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Underdog Zambia a sentimental favourite

On paper, today's pivotal FIFA 2007 Under-20 World Cup Group B match shouldn't even be close.

On paper, today's pivotal FIFA 2007 Under-20 World Cup Group B match shouldn't even be close.

On one side is the U-20 team of the historic two-time World Cup and two-time Olympic champion soccer nation Uruguay, featuring sleek young pros like Luis Suarez of the Dutch club Groningen and Edinson Cavani of Palermo and Juan Surraco of Udinese of the vaunted Italian league.

On the other side is Zambia, the former Northern Rhodesia. It was a rising soccer nation heading into the senior 1994 World Cup in the U.S. before 18 members of the Zambian national team died in a plane crash in 1993 in what is still lamented as a national tragedy. Throw in the debilitating spectres of poverty and disease in many family backgrounds and not one of these Zambian U-20 national team players has yet made it to a European pro league.

But the game, today at 2:15 p.m., won't be played on paper but on the verdant new pitch at Royal Athletic Park.

It's easy to see why the Zambians became the crowd darlings of Group B during their first two games at Swangard Stadium in Burnaby, in which they tied Jordan 1-1 and fought mighty Spain for all it was worth in a 2-1 loss.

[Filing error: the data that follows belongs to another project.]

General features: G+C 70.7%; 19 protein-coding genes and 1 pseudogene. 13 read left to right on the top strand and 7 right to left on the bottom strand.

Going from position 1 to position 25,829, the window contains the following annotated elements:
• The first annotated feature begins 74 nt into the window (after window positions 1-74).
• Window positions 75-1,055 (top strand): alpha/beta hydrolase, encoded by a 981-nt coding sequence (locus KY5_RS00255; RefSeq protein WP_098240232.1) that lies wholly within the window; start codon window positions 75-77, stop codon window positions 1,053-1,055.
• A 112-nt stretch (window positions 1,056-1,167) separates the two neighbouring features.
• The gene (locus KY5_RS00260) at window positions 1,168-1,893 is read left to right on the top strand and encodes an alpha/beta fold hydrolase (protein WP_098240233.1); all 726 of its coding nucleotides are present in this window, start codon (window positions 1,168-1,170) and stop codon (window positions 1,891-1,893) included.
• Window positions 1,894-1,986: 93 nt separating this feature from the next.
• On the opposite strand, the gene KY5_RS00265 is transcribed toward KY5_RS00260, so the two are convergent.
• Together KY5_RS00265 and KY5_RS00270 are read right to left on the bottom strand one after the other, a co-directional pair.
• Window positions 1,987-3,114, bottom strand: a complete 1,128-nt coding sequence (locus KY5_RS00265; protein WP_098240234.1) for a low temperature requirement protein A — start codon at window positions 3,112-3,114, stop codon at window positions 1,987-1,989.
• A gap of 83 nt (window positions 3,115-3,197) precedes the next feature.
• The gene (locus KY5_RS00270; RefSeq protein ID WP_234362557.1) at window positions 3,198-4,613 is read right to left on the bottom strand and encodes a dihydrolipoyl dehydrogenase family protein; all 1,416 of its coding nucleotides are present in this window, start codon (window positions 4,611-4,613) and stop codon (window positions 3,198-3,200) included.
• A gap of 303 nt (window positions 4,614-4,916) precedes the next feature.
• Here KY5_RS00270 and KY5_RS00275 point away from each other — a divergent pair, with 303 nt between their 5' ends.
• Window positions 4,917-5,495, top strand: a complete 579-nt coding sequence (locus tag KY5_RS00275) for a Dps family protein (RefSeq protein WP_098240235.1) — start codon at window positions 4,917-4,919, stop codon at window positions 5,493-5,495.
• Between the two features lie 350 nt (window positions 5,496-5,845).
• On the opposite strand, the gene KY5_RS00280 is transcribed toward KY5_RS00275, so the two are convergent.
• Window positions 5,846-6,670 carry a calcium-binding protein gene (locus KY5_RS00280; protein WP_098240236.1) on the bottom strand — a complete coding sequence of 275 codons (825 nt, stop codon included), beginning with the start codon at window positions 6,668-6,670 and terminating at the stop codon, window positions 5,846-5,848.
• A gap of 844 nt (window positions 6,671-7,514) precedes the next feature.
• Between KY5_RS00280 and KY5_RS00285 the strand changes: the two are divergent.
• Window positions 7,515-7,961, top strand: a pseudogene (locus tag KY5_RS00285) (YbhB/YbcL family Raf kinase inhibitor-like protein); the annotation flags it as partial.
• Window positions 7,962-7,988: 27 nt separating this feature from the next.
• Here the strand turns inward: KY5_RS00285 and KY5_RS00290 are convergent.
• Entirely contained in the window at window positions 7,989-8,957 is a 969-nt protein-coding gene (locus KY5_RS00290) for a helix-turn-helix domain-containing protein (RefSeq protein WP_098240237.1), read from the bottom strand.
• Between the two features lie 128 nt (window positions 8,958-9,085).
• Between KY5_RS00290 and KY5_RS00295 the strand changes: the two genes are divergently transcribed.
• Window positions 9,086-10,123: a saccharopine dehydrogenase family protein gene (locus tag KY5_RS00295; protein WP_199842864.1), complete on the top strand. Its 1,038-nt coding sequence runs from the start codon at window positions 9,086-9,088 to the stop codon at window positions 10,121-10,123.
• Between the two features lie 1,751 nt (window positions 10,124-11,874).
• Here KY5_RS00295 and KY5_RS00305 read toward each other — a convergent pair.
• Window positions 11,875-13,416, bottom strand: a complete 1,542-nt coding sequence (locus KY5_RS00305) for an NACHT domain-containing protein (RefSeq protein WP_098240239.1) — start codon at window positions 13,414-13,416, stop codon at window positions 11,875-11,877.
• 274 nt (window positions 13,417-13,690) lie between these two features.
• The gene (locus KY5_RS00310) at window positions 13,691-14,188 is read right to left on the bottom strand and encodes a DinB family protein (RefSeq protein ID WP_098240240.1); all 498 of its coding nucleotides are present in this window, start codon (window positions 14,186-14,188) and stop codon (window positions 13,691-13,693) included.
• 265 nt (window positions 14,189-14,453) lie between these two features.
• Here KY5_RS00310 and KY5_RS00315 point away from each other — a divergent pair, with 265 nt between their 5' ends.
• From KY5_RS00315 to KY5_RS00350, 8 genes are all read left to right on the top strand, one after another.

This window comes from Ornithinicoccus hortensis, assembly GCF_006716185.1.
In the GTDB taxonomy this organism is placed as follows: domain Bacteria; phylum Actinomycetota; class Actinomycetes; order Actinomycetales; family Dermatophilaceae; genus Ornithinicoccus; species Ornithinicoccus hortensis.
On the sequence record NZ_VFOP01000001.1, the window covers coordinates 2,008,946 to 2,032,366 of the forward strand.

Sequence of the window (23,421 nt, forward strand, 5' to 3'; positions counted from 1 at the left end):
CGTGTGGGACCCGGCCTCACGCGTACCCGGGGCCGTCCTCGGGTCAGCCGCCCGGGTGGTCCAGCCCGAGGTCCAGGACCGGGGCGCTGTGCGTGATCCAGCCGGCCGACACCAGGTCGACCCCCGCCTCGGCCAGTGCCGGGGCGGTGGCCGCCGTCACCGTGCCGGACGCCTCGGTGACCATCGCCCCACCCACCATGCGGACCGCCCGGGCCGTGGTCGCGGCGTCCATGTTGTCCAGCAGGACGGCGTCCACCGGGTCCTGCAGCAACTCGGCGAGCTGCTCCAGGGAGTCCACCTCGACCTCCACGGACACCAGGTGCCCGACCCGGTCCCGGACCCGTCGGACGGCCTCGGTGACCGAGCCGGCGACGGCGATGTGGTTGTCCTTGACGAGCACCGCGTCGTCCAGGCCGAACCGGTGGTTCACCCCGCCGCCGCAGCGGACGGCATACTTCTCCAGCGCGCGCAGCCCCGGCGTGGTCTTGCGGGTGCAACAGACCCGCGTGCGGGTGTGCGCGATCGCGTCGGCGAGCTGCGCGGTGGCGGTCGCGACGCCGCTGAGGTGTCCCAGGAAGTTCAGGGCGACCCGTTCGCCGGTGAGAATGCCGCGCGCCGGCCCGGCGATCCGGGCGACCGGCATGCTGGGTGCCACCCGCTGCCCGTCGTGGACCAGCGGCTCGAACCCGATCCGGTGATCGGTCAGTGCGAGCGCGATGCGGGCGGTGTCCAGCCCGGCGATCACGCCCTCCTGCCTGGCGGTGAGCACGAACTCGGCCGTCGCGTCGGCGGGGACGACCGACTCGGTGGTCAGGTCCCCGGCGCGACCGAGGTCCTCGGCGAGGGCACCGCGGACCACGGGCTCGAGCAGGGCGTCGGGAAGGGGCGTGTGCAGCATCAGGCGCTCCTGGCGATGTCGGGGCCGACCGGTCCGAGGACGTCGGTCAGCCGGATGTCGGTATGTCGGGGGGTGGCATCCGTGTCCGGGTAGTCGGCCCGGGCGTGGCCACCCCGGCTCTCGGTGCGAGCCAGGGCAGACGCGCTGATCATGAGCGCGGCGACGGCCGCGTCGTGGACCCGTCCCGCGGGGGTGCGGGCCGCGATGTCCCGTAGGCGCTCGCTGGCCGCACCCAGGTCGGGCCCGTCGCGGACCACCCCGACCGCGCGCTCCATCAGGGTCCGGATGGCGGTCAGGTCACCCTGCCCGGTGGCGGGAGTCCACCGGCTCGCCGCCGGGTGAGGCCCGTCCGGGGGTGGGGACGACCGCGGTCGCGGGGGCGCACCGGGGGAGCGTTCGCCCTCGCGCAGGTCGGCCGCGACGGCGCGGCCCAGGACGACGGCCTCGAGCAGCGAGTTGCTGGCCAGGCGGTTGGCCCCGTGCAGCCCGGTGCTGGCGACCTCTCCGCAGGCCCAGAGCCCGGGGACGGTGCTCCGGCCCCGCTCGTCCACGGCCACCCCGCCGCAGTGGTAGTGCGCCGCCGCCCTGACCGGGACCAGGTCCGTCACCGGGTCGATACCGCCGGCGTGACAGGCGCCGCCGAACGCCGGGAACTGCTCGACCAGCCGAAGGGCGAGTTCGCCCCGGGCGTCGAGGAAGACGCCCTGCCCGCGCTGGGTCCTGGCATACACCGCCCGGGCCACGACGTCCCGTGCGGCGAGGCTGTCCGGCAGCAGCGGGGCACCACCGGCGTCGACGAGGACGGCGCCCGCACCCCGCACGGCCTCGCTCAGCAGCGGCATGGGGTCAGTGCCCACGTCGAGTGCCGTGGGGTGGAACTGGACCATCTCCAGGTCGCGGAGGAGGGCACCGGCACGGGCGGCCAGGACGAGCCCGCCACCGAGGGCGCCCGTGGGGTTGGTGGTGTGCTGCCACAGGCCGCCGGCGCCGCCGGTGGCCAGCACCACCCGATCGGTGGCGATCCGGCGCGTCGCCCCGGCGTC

Uruguay, meanwhile, has looked slick and sophisticated with a win and a tie for four points. Zambia sits on one point and can move into a tie with Uruguay with an upset today. There will be a lot of people rooting for the underdog Zambians in what is again expected to be a sold-out Royal Athletic Park.

Zambia head coach George Lwandamina noted "Uruguay is a renowned country in football" but said few people realize what his players have accomplished just in qualifying.

"We've made a lot of strides. For these boys to play at this level and face all the challenges they have in front of them, is quite something," said Lwandamina.

Clifford Mulenga, the star midfielder from Pretoria University in South Africa, is the only player on the Zambian side playing outside his country.

"Not many people thought we would play the way we've done, but we've surprised them," said Mulenga, after practice yesterday.

"Uruguay is a good team, but they are very beatable and we will win," added Mulenga, showing some bravado in trying to keep Zambian spirits lifted.

Could it actually be magic time today in Victoria for the nation that boasts the Victoria Falls? That prospect is problematic.

"Zambia is a very good team. [But] we have a great deal of quality skills with our players who are in European and local leagues, and this tournament could lead to Europe for more of our players," said Uruguayan midfielder and Dutch league pro Suarez, through a Spanish interpreter yesterday at Royal Athletic Park.